Though I love joining tours of cities I’m visiting, it’s something I also like to do at home. Being a tourist in your own city is a way to remind yourself of the things that make it great, or at least, things to appreciate and consider from a different perspective.
For that reason, we’ve been meaning to take in one of the Edmonton Transit System Historical Tours for some time, but in the busy festival season, it has fallen by the wayside for a number of years. In July, I made sure to purchase advance tickets for what seemed like the highlight of the series – a bus tour of Old Strathcona, followed by a ride on the High Level Streetcar…at sunset.
Apparently, the tour sold out right away, and could have been sold three times over had there been room, so I was glad to have bought the tickets when I did (at a steal of only $10 each!). Two weeks ago, we walked over to City Hall to board a full bus of excited patrons ready for a history lesson and a ride.
We were given paper fans at the start, handy while we waited for the bus to depart
The bus travelled through downtown en route to Old Strathcona, as our guide pointed out buildings on 97 Street (such as the W.W. Arcade) that, early in the 20th century, made it the premiere shopping district in Edmonton. We passed the Alberta Hotel, still being rebuilt, the Hotel MacDonald, and the former Canadian Pacific ticket station on Jasper Avenue. Then, there was a stretch where the phrase, “On this site, the former…once stood” were repeated too many times to count. It was a poignant reminder, in the face of the BMO Building’s demolition, that much of Edmonton’s visual history can now be found only in photographs.
The route took us over to the University of Alberta Campus, then back downtown, where we departed the bus in favour of the streetcar. I have so much respect for the Edmonton Radial Railway Society – I am constantly amazed that the High Level Streetcar is maintained and run entirely by dedicated volunteers. The car we were seated in, for example, was refurbished with over 35,000 volunteer hours, after the frame was recovered from a farmer’s field.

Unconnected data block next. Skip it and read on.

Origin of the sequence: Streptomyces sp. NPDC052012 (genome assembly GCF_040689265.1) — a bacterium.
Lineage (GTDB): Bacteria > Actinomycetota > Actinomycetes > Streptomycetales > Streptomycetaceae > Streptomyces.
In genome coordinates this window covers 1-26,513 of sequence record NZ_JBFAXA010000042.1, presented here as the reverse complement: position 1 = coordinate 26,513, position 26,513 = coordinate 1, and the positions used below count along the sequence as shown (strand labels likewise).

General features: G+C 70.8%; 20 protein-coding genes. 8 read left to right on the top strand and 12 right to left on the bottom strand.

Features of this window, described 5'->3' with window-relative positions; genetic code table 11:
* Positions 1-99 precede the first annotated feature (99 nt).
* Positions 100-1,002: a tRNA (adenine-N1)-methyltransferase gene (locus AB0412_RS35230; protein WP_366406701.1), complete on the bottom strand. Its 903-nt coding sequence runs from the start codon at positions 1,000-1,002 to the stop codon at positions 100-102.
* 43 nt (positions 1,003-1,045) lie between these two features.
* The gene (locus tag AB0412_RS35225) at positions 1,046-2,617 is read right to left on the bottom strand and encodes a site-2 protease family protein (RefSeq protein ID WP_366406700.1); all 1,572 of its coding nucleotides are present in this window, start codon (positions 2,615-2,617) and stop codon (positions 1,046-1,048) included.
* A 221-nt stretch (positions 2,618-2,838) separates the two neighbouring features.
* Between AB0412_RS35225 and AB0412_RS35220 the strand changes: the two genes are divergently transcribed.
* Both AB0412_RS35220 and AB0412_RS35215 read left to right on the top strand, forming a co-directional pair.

One of the operators, Don, had the kind of wry humour that put everyone immediately at ease. He provided commentary while we road over the High Level Bridge to the south side (did you know the south end of the bridge is 8 feet higher than the north end?).
Our tour guide, Don
Once we reached the Old Strathcona stop (we overheard that the City is considering adding an additional stop further south at Whyte Avenue for next year), we were invited to depart and take a look inside the ERRS museum inside the bus barns.
Though it wasn’t very big, Mack and I loved looking at the memorabilia, and the signage from lines past.
To market, to market
Once everyone had a chance to stretch their legs, it was back on the streetcar for the moment we had all been waiting for. The skies had threatened to rain all evening, but we were a fortunate lot, as the clouds held off. The sunset was all the more spectacular given our vantage point.
Onto the bridge
Mack’s spectacular panoramic shot
With the streetcar parked on the middle of the bridge, we were treated to a heightened “cocktail party” (heh). Nothing exotic, just juice boxes and some chocolate, but at that moment, we didn’t need anything more than the view.
The Historical Transit Tours will start up again next summer. Though I’m certain all of them are equally informative, there’s just something about a sunset tour of the High Level Bridge that’s priceless, and something I’d say everyone in Edmonton should do at least once.
You can see the rest of Mack’s photoset here.